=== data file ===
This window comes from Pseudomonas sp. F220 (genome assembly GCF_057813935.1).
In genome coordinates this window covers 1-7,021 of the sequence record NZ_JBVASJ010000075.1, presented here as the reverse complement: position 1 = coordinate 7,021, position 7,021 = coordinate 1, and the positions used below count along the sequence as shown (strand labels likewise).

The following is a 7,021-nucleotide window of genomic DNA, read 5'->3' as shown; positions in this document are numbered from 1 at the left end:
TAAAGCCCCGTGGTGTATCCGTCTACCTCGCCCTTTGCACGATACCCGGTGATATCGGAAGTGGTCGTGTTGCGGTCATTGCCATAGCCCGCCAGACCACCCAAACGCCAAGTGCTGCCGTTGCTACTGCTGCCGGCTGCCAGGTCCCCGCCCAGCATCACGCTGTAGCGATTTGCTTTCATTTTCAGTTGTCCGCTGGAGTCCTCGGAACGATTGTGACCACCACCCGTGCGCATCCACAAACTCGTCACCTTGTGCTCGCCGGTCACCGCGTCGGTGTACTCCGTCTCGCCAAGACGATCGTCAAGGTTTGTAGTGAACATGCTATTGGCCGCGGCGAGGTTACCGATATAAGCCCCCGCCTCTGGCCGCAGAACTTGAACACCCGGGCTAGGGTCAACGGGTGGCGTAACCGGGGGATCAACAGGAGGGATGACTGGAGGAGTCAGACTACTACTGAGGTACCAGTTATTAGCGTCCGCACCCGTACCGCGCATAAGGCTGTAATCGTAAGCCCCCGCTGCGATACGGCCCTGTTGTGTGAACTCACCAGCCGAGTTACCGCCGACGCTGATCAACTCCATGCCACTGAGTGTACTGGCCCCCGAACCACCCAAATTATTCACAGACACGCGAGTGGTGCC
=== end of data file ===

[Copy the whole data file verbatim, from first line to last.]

This window comes from Pseudomonas sp. F220 (genome assembly GCF_057813935.1).
In genome coordinates this window covers 1-7,021 of the sequence record NZ_JBVASJ010000075.1, presented here as the reverse complement: position 1 = coordinate 7,021, position 7,021 = coordinate 1, and the positions used below count along the sequence as shown (strand labels likewise).

The following is a 7,021-nucleotide window of genomic DNA, read 5'->3' as shown; positions in this document are numbered from 1 at the left end:
TAAAGCCCCGTGGTGTATCCGTCTACCTCGCCCTTTGCACGATACCCGGTGATATCGGAAGTGGTCGTGTTGCGGTCATTGCCATAGCCCGCCAGACCACCCAAACGCCAAGTGCTGCCGTTGCTACTGCTGCCGGCTGCCAGGTCCCCGCCCAGCATCACGCTGTAGCGATTTGCTTTCATTTTCAGTTGTCCGCTGGAGTCCTCGGAACGATTGTGACCACCACCCGTGCGCATCCACAAACTCGTCACCTTGTGCTCGCCGGTCACCGCGTCGGTGTACTCCGTCTCGCCAAGACGATCGTCAAGGTTTGTAGTGAACATGCTATTGGCCGCGGCGAGGTTACCGATATAAGCCCCCGCCTCTGGCCGCAGAACTTGAACACCCGGGCTAGGGTCAACGGGTGGCGTAACCGGGGGATCAACAGGAGGGATGACTGGAGGAGTCAGACTACTACTGAGGTACCAGTTATTAGCGTCCGCACCCGTACCGCGCATAAGGCTGTAATCGTAAGCCCCCGCTGCGATACGGCCCTGTTGTGTGAACTCACCAGCCGAGTTACCGCCGACGCTGATCAACTCCATGCCACTGAGTGTACTGGCCCCCGAACCACCCAAATTATTCACAGACACGCGAGTGGTGCC